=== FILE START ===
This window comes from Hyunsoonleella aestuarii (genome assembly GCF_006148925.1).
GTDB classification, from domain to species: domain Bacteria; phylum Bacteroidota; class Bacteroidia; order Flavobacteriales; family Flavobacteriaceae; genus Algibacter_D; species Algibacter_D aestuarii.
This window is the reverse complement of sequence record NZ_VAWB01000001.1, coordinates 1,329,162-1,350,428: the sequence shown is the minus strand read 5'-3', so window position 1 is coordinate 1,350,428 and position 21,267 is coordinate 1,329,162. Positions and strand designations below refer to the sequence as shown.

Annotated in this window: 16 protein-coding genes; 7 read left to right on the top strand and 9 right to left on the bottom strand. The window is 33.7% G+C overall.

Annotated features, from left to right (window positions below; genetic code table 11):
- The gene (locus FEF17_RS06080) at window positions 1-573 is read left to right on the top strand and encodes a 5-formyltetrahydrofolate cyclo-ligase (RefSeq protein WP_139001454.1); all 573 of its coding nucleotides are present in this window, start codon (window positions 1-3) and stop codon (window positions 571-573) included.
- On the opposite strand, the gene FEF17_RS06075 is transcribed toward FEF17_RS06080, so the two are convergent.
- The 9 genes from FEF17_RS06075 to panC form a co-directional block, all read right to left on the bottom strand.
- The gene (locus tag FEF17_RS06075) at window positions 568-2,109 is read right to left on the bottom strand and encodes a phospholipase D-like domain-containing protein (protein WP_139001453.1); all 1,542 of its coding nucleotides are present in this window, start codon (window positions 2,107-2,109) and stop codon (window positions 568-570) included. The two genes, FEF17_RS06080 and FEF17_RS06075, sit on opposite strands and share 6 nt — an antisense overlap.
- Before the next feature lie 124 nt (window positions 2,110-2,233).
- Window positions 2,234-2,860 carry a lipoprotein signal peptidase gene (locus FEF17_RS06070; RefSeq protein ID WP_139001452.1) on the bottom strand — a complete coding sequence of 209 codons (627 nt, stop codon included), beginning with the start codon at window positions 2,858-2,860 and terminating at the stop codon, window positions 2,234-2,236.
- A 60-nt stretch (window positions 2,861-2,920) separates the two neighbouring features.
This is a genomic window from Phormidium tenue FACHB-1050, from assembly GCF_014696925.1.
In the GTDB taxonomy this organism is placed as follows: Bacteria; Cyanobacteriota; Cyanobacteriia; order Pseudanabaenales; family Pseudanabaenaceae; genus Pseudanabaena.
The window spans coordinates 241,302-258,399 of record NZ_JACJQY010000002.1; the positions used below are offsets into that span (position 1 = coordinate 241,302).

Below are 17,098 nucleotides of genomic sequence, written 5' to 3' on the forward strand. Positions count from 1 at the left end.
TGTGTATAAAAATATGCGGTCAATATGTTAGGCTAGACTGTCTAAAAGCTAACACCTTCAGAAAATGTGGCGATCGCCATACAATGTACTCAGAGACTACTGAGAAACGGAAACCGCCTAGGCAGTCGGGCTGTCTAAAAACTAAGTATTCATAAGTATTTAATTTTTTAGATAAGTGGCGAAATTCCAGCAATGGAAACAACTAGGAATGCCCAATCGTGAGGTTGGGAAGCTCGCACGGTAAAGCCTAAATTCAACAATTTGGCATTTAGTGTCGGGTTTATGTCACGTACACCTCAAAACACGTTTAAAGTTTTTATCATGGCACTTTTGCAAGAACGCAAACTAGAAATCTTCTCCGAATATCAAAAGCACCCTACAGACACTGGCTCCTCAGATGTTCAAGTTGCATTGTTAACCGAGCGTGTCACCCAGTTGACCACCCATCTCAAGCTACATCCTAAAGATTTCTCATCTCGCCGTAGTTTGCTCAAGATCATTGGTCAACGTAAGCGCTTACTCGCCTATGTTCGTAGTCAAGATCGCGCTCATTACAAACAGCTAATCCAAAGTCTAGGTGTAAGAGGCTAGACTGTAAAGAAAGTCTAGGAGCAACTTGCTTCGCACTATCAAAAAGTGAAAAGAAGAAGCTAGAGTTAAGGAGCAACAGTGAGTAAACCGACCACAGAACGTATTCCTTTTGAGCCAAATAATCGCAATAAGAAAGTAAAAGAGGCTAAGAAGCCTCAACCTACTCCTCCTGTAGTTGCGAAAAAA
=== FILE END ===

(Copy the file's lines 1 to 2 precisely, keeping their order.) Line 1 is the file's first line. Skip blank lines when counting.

This window comes from Hyunsoonleella aestuarii (genome assembly GCF_006148925.1).
GTDB classification, from domain to species: domain Bacteria; phylum Bacteroidota; class Bacteroidia; order Flavobacteriales; family Flavobacteriaceae; genus Algibacter_D; species Algibacter_D aestuarii.